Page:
Haifa, Israel: Israeli patients authorized to use cannabis for the treatment of chronic pain report long-term overall improvements in their condition, according to observational data published in The European Journal of Pain.
Investigators affiliated with the University of Haifa repeatedly surveyed federally licensed medical cannabis patients over a one-year period regarding their use of medical cannabis for the treatment of chronic pain.
They reported: “At one-year, average pain intensity declined from baseline by 20 percent. All other parameters improved by 10 to 30 percent. A significant decrease of 42 percent from baseline in morphine equivalent daily dosage of opioids was also observed. Reported adverse effects were common but mostly non-serious.” Reports of adverse effects declined over the course of the study period.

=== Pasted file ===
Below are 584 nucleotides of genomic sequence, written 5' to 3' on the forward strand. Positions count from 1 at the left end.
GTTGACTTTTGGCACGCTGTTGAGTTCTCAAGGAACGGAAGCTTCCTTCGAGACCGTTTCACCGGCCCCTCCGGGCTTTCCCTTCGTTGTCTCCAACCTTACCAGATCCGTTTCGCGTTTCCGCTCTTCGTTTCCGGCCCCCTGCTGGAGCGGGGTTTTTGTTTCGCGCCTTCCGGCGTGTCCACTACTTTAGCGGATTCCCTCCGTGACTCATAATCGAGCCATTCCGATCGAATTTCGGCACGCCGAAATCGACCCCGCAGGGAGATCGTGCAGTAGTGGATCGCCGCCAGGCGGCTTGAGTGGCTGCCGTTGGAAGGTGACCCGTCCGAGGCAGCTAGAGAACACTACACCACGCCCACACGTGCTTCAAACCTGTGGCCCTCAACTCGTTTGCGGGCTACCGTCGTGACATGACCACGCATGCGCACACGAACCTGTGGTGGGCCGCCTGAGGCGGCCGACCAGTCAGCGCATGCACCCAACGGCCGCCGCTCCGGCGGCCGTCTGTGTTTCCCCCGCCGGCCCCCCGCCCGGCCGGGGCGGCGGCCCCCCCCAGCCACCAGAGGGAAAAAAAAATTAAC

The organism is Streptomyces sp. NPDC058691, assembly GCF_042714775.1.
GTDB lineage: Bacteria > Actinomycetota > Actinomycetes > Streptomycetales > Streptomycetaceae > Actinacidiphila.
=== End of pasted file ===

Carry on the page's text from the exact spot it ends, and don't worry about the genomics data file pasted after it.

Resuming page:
Authors of the study concluded: “This prospective, comprehensive and large-scale cohort demonstrated an overall mild to modest long-term improvement of all investigated measures, including pain, associated symptoms and importantly, reduction in opioid (and other analgesics) use. It seems likely that MC [medical cannabis] treatment can be safe for most patients.”
Full text of the study, “Medical cannabis treatment for chronic pain: Outcomes and prediction of response,” appears in The European Journal of Pain. Additional information on cannabinoids and pain relief is available from NORML. Additional information on cannabis as a potential substitute for opioids in patients with chronic pain is available in the NORML fact sheet.